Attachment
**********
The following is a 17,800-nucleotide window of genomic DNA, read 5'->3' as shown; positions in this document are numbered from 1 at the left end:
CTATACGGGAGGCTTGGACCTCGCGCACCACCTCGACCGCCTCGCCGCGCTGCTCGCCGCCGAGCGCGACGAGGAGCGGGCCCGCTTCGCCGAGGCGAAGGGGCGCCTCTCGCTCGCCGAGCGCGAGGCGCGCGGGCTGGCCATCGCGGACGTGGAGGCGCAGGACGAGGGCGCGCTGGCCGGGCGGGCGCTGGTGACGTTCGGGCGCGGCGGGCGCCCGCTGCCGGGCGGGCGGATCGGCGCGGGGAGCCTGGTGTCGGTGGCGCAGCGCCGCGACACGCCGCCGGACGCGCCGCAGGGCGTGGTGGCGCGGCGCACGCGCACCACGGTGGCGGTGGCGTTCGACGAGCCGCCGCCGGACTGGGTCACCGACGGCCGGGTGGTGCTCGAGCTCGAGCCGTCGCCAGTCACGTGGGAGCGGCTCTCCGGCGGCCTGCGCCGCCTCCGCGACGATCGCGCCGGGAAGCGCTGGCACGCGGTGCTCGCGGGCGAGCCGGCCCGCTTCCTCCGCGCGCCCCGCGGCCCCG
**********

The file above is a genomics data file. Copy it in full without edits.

The following is a 17,800-nucleotide window of genomic DNA, read 5'->3' as shown; positions in this document are numbered from 1 at the left end:
CTATACGGGAGGCTTGGACCTCGCGCACCACCTCGACCGCCTCGCCGCGCTGCTCGCCGCCGAGCGCGACGAGGAGCGGGCCCGCTTCGCCGAGGCGAAGGGGCGCCTCTCGCTCGCCGAGCGCGAGGCGCGCGGGCTGGCCATCGCGGACGTGGAGGCGCAGGACGAGGGCGCGCTGGCCGGGCGGGCGCTGGTGACGTTCGGGCGCGGCGGGCGCCCGCTGCCGGGCGGGCGGATCGGCGCGGGGAGCCTGGTGTCGGTGGCGCAGCGCCGCGACACGCCGCCGGACGCGCCGCAGGGCGTGGTGGCGCGGCGCACGCGCACCACGGTGGCGGTGGCGTTCGACGAGCCGCCGCCGGACTGGGTCACCGACGGCCGGGTGGTGCTCGAGCTCGAGCCGTCGCCAGTCACGTGGGAGCGGCTCTCCGGCGGCCTGCGCCGCCTCCGCGACGATCGCGCCGGGAAGCGCTGGCACGCGGTGCTCGCGGGCGAGCCGGCCCGCTTCCTCCGCGCGCCCCGCGGCCCCG